I ran into an old friend at Lowe’s this weekend. It was quite a surprise for two reasons. First, she lives in NYC, and second, she’s 100 years old. You just don’t expect to run into centennials in the paint section of a hardware store on a wildfire-fueled smoky Saturday in Nevada. But there she was, Iris Apfel.
Then, again, you can find “my friend,” more accurately, my idol, fashion icon Iris Harriet Apfel, at any Lowe’s Home Improvement store these days. You see, Apfel, who turned 100 on August 29th, has just inked a deal with “fellow” centennial, Lowe’s, to curate four home design collections.
Now, Iris is obviously not appearing in Lowe’s all across the country, just as she wasn’t in my Reno’s store last weekend, but cardboard images and brochures of her will be brightening store aisles, and no doubt, customers’ faces for months to come as part of a designers/tastemakers series the hardware company has brought on board to promote the softer decor side of its business. It’s all part of Lowe’s celebration honoring its founding 100 years ago.
For Apfel, it’s just the latest venture for a savvy businesswoman who mixes a personal eclectic style with spunk — and what my people call chutzpah.
Iris Apfel – Businesswoman Extraordinaire
Iris and her late husband Carl ran Old World Weavers, a textile business that specialized in fabric reproductions from the 17th, 18th, and 19th centuries in midtown Manhattan for 42 years. During that time, she worked on White House restoration projects for nine (!) presidents: Truman, Eisenhower, Kennedy, Johnson, Nixon, Ford, Carter, Reagan, and Clinton.
And while Apfel’s career is impressive, her personal sense of fashion is what has attracted a legion of fans, including me.
In her travels around the world, Iris explored the ins and outs of thrift shops, souks, bazaars, antique shops, and workshops.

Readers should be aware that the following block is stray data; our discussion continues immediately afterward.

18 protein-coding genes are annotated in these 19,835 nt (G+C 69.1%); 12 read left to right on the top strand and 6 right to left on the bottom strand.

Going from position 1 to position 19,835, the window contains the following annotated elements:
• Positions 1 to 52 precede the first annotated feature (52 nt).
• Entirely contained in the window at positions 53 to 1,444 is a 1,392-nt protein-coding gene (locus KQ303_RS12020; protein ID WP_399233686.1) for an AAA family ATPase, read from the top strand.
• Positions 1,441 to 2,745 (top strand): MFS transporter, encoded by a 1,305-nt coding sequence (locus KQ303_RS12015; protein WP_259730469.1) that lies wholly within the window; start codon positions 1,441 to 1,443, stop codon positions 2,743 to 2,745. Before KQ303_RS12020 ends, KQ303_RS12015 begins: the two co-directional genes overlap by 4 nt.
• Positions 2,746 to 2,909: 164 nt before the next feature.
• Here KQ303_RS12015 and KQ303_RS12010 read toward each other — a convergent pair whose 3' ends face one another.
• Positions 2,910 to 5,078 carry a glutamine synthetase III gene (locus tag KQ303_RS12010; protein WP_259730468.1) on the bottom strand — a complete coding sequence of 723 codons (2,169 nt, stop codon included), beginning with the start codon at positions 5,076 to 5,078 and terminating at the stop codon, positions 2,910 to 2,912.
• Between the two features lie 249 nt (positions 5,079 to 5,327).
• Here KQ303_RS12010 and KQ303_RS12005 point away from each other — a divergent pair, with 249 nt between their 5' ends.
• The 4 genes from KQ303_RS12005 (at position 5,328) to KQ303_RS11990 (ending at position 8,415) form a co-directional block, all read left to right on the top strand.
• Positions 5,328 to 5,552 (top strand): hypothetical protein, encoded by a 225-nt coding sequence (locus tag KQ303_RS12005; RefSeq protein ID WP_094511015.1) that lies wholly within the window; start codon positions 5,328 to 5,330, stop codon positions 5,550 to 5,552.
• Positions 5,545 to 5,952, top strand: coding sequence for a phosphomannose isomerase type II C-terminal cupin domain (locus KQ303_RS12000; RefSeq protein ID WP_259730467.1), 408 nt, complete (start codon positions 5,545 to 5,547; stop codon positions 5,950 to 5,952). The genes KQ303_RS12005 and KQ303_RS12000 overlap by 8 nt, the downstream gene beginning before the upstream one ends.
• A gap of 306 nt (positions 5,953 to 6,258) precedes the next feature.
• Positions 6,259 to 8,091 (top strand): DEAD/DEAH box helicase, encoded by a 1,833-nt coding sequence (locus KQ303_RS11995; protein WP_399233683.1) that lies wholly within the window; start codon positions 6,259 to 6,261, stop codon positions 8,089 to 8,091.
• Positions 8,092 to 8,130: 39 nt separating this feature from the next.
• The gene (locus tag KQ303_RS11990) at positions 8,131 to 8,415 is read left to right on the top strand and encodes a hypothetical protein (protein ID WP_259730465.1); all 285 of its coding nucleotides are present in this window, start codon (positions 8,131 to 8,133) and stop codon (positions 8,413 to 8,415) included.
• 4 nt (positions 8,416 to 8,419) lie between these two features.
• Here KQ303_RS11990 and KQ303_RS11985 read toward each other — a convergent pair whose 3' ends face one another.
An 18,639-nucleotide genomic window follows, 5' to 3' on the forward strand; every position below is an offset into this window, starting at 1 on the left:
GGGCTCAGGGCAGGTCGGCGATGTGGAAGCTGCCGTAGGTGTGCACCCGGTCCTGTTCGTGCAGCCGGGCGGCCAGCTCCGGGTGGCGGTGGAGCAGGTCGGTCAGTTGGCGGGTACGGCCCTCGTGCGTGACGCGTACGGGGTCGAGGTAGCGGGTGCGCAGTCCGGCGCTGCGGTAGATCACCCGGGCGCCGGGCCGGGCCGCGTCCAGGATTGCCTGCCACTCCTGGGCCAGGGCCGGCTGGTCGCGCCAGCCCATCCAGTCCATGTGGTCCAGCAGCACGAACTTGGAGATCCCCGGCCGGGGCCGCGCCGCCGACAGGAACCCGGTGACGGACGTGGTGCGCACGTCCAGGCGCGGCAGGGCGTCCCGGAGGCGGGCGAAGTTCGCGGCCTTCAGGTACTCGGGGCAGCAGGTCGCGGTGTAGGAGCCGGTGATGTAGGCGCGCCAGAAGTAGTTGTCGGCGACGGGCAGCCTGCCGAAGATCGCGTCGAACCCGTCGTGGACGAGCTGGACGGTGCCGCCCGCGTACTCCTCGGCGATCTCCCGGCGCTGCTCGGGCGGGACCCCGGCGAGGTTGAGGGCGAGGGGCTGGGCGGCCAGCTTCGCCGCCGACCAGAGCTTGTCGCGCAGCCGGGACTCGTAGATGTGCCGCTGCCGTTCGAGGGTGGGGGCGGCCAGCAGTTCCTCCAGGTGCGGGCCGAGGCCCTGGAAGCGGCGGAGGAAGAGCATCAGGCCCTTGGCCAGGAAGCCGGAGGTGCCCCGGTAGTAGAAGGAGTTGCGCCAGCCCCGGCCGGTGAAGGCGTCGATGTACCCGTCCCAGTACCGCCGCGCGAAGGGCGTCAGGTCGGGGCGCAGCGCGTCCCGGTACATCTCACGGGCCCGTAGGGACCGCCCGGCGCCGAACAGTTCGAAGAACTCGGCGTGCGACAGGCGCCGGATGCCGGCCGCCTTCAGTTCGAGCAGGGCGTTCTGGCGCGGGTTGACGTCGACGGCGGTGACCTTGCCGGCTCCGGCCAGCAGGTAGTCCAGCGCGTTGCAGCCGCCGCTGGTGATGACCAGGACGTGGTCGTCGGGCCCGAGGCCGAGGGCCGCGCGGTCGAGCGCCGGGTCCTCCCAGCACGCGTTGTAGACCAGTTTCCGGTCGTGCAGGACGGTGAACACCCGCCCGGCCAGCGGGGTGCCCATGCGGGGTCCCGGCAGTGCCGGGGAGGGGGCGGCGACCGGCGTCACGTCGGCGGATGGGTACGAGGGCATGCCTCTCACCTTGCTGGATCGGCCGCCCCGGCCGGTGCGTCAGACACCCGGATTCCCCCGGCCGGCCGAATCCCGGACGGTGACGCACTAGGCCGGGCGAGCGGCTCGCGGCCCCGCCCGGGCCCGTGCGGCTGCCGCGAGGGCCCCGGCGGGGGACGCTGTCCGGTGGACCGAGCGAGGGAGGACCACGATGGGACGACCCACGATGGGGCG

And with an eye for the whimsical, the exotic, the gorgeous, the glorious, and the downright silly, she shopped and she shopped — in the process, creating a collection of costume jewelry that is just plain fabulous.
Iris Apfel – Fashion Icon
While it’s hard to summarize the collection, art critic Roberta Smith offered this, “Before multiculturalism was a word, Mrs. Apfel was wearing it.”
Almost a century before, Oscar Wild said, “Either be a work of art or wear a work of art.”
To me, Iris Apfel is both.
And the art world agrees. In 2005, the Metropolitan Museum of Art’s famed Costume Institute featured Apfel’s jewelry in a hugely successful show.
Iris’ new venture with Lowe’s is just the latest in a string of late-life adventures.
At 96, she became the oldest person to have a Barbie doll made in her image.
At 97, at the suggestion of designer and friend Tommy Hilfiger, she signed with IMG, the global modeling agency.
I’m writing about Iris for two reasons. First, I thought you’d enjoy reading about her. She’s a hoot.
Second, she’s an inspiration for all of us, but especially for those of us almost oldsters. When I spotted Iris in Lowe’s on Saturday, she gave me a sorely needed rush of joy. I’d pretty much been in a funk all week. Non-stop wildfires, the resultant horrible air quality, coupled with a cold-from-hell, had made me one morose middle-aged muddler!
Then, I saw Iris “standing there” on a placard, all decked out in her famous big black glasses and fantastic jewelry, hawking paint for Lowe’s. Celebrating her (and Lowe’s) 100th birthdays. Celebrating color and life. Who was I to complain?
Yes, Iris is an inspiration! I normally keep a copy of a book about Iris on my coffee table. Since we’ve moved last month, everything is a jumble, but thankfully I found it. I really need to keep it handy for those days when wildfires, colds, and the blahs get me.
Eclectic style. Spunk and chutzpah. Color and Iris Harriet Apfel. Just what every middle-aged muddler needs!
If you want to learn more about Iris Apfel, there’s a joyful 2014 documentary Iris by Albert Maysles, plus Eric Boman’s photo-filled book, Rare Bird of Fashion: The Irreverent Iris Apfel which supplied most of the photos for this tribute to my favorite centennial fashion icon is a feast for the eyes!
Additional photo credits: Opening image, Money Magazine; and Iris in turquoise jewelry, Vanity Fair